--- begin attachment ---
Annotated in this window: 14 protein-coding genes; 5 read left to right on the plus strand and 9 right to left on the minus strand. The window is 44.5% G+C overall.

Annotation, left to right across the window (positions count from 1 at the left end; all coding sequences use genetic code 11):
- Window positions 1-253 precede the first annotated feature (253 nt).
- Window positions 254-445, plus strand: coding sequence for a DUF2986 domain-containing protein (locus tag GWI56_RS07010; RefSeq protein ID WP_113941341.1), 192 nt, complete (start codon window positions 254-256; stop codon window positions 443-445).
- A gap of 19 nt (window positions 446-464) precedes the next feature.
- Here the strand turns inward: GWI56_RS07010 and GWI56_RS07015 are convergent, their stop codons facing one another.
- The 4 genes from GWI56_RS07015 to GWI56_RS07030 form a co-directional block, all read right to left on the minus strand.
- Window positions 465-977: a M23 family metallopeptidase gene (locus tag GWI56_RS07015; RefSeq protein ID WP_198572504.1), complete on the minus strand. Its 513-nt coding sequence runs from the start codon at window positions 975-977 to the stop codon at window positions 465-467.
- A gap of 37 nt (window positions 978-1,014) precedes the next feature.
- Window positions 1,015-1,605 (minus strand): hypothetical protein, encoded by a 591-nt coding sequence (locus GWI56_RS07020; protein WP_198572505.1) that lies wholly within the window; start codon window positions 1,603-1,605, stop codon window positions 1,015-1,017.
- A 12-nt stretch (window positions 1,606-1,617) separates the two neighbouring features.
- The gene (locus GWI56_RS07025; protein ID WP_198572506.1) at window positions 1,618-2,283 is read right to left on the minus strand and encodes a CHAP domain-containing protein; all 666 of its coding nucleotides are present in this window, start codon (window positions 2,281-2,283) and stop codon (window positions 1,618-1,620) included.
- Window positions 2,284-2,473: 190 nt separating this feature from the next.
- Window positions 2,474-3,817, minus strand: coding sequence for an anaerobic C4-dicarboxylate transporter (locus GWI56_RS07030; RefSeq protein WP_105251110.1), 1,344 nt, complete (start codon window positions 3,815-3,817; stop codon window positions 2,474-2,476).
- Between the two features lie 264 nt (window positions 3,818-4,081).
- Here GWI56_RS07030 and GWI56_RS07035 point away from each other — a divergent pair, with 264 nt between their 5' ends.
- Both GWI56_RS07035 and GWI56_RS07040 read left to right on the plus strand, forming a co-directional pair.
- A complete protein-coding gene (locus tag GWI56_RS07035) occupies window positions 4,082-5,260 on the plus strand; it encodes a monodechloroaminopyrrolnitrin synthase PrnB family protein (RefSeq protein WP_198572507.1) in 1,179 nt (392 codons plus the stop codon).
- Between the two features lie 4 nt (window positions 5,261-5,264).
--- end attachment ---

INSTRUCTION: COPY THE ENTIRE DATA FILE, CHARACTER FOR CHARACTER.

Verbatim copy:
Annotated in this window: 14 protein-coding genes; 5 read left to right on the plus strand and 9 right to left on the minus strand. The window is 44.5% G+C overall.

Annotation, left to right across the window (positions count from 1 at the left end; all coding sequences use genetic code 11):
- Window positions 1-253 precede the first annotated feature (253 nt).
- Window positions 254-445, plus strand: coding sequence for a DUF2986 domain-containing protein (locus tag GWI56_RS07010; RefSeq protein ID WP_113941341.1), 192 nt, complete (start codon window positions 254-256; stop codon window positions 443-445).
- A gap of 19 nt (window positions 446-464) precedes the next feature.
- Here the strand turns inward: GWI56_RS07010 and GWI56_RS07015 are convergent, their stop codons facing one another.
- The 4 genes from GWI56_RS07015 to GWI56_RS07030 form a co-directional block, all read right to left on the minus strand.
- Window positions 465-977: a M23 family metallopeptidase gene (locus tag GWI56_RS07015; RefSeq protein ID WP_198572504.1), complete on the minus strand. Its 513-nt coding sequence runs from the start codon at window positions 975-977 to the stop codon at window positions 465-467.
- A gap of 37 nt (window positions 978-1,014) precedes the next feature.
- Window positions 1,015-1,605 (minus strand): hypothetical protein, encoded by a 591-nt coding sequence (locus GWI56_RS07020; protein WP_198572505.1) that lies wholly within the window; start codon window positions 1,603-1,605, stop codon window positions 1,015-1,017.
- A 12-nt stretch (window positions 1,606-1,617) separates the two neighbouring features.
- The gene (locus GWI56_RS07025; protein ID WP_198572506.1) at window positions 1,618-2,283 is read right to left on the minus strand and encodes a CHAP domain-containing protein; all 666 of its coding nucleotides are present in this window, start codon (window positions 2,281-2,283) and stop codon (window positions 1,618-1,620) included.
- Window positions 2,284-2,473: 190 nt separating this feature from the next.
- Window positions 2,474-3,817, minus strand: coding sequence for an anaerobic C4-dicarboxylate transporter (locus GWI56_RS07030; RefSeq protein WP_105251110.1), 1,344 nt, complete (start codon window positions 3,815-3,817; stop codon window positions 2,474-2,476).
- Between the two features lie 264 nt (window positions 3,818-4,081).
- Here GWI56_RS07030 and GWI56_RS07035 point away from each other — a divergent pair, with 264 nt between their 5' ends.
- Both GWI56_RS07035 and GWI56_RS07040 read left to right on the plus strand, forming a co-directional pair.
- A complete protein-coding gene (locus tag GWI56_RS07035) occupies window positions 4,082-5,260 on the plus strand; it encodes a monodechloroaminopyrrolnitrin synthase PrnB family protein (RefSeq protein WP_198572507.1) in 1,179 nt (392 codons plus the stop codon).
- Between the two features lie 4 nt (window positions 5,261-5,264).